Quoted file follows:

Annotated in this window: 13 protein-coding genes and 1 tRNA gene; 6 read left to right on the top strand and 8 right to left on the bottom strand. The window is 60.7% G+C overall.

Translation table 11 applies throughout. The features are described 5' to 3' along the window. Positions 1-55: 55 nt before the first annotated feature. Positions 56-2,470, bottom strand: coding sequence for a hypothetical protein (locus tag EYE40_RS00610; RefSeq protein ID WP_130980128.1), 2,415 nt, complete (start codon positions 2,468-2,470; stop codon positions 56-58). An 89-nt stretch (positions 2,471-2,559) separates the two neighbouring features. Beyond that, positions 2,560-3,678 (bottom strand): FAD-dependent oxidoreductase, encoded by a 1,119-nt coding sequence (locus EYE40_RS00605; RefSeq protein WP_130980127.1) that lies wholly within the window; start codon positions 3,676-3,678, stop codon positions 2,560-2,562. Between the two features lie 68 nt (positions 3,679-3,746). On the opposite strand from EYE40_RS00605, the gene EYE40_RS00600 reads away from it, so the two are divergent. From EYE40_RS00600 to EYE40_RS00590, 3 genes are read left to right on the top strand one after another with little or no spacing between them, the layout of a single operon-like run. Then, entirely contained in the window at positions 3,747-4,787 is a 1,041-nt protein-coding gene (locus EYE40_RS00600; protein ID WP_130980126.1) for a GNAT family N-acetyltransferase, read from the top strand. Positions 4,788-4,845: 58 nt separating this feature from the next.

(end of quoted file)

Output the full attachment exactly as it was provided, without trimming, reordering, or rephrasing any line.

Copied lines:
Annotated in this window: 13 protein-coding genes and 1 tRNA gene; 6 read left to right on the top strand and 8 right to left on the bottom strand. The window is 60.7% G+C overall.

Translation table 11 applies throughout. The features are described 5' to 3' along the window. Positions 1-55: 55 nt before the first annotated feature. Positions 56-2,470, bottom strand: coding sequence for a hypothetical protein (locus tag EYE40_RS00610; RefSeq protein ID WP_130980128.1), 2,415 nt, complete (start codon positions 2,468-2,470; stop codon positions 56-58). An 89-nt stretch (positions 2,471-2,559) separates the two neighbouring features. Beyond that, positions 2,560-3,678 (bottom strand): FAD-dependent oxidoreductase, encoded by a 1,119-nt coding sequence (locus EYE40_RS00605; RefSeq protein WP_130980127.1) that lies wholly within the window; start codon positions 3,676-3,678, stop codon positions 2,560-2,562. Between the two features lie 68 nt (positions 3,679-3,746). On the opposite strand from EYE40_RS00605, the gene EYE40_RS00600 reads away from it, so the two are divergent. From EYE40_RS00600 to EYE40_RS00590, 3 genes are read left to right on the top strand one after another with little or no spacing between them, the layout of a single operon-like run. Then, entirely contained in the window at positions 3,747-4,787 is a 1,041-nt protein-coding gene (locus EYE40_RS00600; protein ID WP_130980126.1) for a GNAT family N-acetyltransferase, read from the top strand. Positions 4,788-4,845: 58 nt separating this feature from the next.